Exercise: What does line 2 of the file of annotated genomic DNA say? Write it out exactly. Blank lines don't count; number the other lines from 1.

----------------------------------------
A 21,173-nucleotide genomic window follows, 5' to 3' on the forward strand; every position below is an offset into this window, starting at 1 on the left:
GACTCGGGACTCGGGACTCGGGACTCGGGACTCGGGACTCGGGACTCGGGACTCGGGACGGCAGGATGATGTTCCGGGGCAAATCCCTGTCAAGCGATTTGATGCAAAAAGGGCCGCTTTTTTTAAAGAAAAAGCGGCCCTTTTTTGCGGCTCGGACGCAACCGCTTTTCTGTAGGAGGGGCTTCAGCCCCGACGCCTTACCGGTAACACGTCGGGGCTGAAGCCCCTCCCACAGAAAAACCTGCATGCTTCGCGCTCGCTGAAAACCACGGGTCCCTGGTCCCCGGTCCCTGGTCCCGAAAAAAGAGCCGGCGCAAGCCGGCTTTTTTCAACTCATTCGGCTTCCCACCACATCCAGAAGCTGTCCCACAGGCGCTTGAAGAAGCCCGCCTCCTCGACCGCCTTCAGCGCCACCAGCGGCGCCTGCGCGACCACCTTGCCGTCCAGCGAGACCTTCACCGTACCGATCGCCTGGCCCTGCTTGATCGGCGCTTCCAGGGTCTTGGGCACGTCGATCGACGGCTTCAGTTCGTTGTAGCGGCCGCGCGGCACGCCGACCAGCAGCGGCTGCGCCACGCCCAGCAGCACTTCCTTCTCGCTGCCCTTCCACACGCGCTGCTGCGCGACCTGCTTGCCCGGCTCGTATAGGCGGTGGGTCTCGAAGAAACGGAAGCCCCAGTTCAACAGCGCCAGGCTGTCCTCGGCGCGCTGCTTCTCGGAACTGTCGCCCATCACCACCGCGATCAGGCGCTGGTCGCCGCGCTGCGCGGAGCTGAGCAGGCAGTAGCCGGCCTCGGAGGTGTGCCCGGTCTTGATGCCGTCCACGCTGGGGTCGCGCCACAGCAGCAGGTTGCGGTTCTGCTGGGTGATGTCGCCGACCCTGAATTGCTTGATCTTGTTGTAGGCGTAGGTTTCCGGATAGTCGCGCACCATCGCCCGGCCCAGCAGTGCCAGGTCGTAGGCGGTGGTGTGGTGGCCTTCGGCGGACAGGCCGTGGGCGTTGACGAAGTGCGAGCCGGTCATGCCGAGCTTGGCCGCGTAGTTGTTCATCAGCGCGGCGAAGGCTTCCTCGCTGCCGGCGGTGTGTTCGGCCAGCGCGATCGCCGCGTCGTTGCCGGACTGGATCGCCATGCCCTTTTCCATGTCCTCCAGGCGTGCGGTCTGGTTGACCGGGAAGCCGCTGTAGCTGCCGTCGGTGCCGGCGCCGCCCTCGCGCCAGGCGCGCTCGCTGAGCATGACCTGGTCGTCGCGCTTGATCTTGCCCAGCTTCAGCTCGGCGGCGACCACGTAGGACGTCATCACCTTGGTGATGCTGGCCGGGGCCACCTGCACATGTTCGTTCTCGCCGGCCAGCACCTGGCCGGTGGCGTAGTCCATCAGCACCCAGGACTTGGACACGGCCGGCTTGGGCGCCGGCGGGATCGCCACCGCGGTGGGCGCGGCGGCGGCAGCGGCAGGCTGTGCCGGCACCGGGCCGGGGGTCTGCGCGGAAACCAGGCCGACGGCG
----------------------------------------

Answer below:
GACTCGGGACTCGGGACTCGGGACTCGGGACTCGGGACTCGGGACTCGGGACTCGGGACGGCAGGATGATGTTCCGGGGCAAATCCCTGTCAAGCGATTTGATGCAAAAAGGGCCGCTTTTTTTAAAGAAAAAGCGGCCCTTTTTTGCGGCTCGGACGCAACCGCTTTTCTGTAGGAGGGGCTTCAGCCCCGACGCCTTACCGGTAACACGTCGGGGCTGAAGCCCCTCCCACAGAAAAACCTGCATGCTTCGCGCTCGCTGAAAACCACGGGTCCCTGGTCCCCGGTCCCTGGTCCCGAAAAAAGAGCCGGCGCAAGCCGGCTTTTTTCAACTCATTCGGCTTCCCACCACATCCAGAAGCTGTCCCACAGGCGCTTGAAGAAGCCCGCCTCCTCGACCGCCTTCAGCGCCACCAGCGGCGCCTGCGCGACCACCTTGCCGTCCAGCGAGACCTTCACCGTACCGATCGCCTGGCCCTGCTTGATCGGCGCTTCCAGGGTCTTGGGCACGTCGATCGACGGCTTCAGTTCGTTGTAGCGGCCGCGCGGCACGCCGACCAGCAGCGGCTGCGCCACGCCCAGCAGCACTTCCTTCTCGCTGCCCTTCCACACGCGCTGCTGCGCGACCTGCTTGCCCGGCTCGTATAGGCGGTGGGTCTCGAAGAAACGGAAGCCCCAGTTCAACAGCGCCAGGCTGTCCTCGGCGCGCTGCTTCTCGGAACTGTCGCCCATCACCACCGCGATCAGGCGCTGGTCGCCGCGCTGCGCGGAGCTGAGCAGGCAGTAGCCGGCCTCGGAGGTGTGCCCGGTCTTGATGCCGTCCACGCTGGGGTCGCGCCACAGCAGCAGGTTGCGGTTCTGCTGGGTGATGTCGCCGACCCTGAATTGCTTGATCTTGTTGTAGGCGTAGGTTTCCGGATAGTCGCGCACCATCGCCCGGCCCAGCAGTGCCAGGTCGTAGGCGGTGGTGTGGTGGCCTTCGGCGGACAGGCCGTGGGCGTTGACGAAGTGCGAGCCGGTCATGCCGAGCTTGGCCGCGTAGTTGTTCATCAGCGCGGCGAAGGCTTCCTCGCTGCCGGCGGTGTGTTCGGCCAGCGCGATCGCCGCGTCGTTGCCGGACTGGATCGCCATGCCCTTTTCCATGTCCTCCAGGCGTGCGGTCTGGTTGACCGGGAAGCCGCTGTAGCTGCCGTCGGTGCCGGCGCCGCCCTCGCGCCAGGCGCGCTCGCTGAGCATGACCTGGTCGTCGCGCTTGATCTTGCCCAGCTTCAGCTCGGCGGCGACCACGTAGGACGTCATCACCTTGGTGATGCTGGCCGGGGCCACCTGCACATGTTCGTTCTCGCCGGCCAGCACCTGGCCGGTGGCGTAGTCCATCAGCACCCAGGACTTGGACACGGCCGGCTTGGGCGCCGGCGGGATCGCCACCGCGGTGGGCGCGGCGGCGGCAGCGGCAGGCTGTGCCGGCACCGGGCCGGGGGTCTGCGCGGAAACCAGGCCGACGGCG